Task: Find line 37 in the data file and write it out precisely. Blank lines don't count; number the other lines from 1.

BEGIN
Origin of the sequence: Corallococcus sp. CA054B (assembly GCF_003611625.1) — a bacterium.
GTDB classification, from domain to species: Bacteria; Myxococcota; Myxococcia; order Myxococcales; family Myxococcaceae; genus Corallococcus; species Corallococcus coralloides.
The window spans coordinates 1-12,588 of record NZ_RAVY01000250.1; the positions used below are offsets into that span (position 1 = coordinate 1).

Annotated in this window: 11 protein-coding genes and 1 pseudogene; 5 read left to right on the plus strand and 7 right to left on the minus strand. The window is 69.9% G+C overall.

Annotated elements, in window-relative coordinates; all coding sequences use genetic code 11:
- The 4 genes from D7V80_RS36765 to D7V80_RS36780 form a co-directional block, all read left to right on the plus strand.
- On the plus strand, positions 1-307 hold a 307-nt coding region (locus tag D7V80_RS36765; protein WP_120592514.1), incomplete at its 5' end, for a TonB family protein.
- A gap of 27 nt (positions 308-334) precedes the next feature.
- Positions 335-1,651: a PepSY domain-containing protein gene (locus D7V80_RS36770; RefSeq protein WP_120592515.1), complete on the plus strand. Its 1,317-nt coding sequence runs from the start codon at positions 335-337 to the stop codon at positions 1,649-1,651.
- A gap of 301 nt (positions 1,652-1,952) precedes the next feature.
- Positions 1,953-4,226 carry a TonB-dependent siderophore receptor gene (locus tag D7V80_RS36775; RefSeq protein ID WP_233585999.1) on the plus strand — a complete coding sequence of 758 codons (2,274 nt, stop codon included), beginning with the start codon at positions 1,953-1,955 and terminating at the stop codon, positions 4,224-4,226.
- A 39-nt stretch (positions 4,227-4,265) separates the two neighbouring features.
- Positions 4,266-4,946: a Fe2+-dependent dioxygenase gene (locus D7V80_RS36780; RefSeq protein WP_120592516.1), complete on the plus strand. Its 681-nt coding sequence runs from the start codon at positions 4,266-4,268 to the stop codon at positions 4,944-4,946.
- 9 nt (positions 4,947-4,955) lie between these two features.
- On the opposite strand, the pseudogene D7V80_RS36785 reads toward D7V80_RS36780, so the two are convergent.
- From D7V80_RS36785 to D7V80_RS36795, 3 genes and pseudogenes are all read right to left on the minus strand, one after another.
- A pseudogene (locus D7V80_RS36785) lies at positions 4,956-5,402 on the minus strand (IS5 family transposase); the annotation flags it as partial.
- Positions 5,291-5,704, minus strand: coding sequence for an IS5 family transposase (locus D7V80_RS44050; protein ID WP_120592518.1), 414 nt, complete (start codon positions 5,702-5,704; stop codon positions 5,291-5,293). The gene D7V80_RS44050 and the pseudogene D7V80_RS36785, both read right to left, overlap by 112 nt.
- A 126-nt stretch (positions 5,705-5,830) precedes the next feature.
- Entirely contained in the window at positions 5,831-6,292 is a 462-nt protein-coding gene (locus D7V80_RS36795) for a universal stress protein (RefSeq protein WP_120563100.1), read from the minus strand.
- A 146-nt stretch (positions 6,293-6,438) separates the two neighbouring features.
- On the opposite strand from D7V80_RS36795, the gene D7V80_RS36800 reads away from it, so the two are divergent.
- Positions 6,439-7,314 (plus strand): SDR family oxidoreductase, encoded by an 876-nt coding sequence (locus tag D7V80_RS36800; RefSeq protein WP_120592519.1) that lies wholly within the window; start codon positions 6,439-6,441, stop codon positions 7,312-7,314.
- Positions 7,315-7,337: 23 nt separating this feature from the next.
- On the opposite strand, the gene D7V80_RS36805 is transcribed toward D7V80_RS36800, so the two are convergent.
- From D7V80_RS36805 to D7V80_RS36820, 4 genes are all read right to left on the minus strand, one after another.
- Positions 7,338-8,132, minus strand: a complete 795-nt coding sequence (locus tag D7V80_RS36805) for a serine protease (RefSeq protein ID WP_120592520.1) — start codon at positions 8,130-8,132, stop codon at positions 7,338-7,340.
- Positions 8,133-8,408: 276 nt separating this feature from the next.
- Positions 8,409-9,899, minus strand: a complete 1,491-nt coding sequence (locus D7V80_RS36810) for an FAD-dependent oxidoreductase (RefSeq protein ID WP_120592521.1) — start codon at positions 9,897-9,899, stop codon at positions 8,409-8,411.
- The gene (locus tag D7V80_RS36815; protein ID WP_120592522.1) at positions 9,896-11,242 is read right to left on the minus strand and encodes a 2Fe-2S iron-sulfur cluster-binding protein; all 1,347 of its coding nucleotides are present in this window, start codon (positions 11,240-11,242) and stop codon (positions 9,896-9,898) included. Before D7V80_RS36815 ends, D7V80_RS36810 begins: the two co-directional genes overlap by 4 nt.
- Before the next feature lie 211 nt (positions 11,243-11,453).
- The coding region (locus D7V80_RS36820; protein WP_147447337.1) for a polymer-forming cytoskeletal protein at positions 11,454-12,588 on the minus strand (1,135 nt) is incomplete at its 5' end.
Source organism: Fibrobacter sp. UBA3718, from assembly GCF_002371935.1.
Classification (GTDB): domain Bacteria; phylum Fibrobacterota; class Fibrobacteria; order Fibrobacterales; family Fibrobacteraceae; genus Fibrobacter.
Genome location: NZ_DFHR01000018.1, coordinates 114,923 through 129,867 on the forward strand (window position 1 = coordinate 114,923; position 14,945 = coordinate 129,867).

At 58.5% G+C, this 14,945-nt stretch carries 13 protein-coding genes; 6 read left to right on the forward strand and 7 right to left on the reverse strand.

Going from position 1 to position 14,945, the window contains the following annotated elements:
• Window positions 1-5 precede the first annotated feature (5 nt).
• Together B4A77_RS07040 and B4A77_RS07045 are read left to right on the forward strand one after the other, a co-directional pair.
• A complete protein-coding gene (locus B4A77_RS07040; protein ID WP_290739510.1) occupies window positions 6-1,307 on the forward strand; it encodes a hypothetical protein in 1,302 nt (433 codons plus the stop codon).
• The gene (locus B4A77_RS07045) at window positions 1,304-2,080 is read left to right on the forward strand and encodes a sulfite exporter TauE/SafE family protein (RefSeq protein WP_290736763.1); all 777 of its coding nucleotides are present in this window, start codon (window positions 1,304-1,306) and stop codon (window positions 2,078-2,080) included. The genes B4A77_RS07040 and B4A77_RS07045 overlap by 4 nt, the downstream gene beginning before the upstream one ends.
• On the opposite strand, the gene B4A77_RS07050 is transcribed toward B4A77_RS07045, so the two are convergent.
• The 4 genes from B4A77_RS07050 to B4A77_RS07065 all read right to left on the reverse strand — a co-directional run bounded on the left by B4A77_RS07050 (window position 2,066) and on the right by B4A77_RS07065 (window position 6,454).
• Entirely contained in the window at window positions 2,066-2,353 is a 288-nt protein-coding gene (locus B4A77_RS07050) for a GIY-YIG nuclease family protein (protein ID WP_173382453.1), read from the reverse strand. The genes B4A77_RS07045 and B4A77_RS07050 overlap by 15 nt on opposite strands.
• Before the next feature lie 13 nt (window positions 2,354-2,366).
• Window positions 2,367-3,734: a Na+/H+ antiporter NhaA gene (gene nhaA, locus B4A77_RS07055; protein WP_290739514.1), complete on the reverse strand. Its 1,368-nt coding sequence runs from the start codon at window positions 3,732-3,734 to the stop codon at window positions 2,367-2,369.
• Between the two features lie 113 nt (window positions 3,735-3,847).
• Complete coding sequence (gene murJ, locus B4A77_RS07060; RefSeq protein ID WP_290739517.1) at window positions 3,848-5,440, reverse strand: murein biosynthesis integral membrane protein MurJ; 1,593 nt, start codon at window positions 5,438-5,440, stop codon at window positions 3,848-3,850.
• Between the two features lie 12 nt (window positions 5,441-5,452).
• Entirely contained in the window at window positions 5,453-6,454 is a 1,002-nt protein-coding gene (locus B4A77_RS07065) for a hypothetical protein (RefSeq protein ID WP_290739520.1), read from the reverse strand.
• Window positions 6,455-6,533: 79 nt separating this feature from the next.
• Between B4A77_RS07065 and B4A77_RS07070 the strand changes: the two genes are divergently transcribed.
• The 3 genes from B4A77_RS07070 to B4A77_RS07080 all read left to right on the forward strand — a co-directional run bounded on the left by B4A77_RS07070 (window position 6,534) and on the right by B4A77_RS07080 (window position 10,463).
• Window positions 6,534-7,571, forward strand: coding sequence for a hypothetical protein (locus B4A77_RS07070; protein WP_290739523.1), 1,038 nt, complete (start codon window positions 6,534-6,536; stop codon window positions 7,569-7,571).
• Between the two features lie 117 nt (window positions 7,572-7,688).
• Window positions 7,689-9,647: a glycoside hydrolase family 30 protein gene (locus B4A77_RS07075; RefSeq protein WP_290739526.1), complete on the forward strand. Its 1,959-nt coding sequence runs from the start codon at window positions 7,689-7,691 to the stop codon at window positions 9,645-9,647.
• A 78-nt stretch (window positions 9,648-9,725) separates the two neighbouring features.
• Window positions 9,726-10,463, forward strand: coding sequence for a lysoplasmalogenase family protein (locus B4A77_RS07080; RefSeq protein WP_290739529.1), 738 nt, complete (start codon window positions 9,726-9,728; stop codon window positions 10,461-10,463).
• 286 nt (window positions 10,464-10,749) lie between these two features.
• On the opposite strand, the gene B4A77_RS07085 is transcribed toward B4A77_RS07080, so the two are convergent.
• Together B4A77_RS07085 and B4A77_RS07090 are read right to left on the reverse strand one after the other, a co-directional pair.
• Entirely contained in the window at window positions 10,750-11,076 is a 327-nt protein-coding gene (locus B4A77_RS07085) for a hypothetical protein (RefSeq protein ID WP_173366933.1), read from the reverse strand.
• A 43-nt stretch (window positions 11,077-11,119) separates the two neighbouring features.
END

Going from position 1 to position 14,945, the window contains the following annotated elements: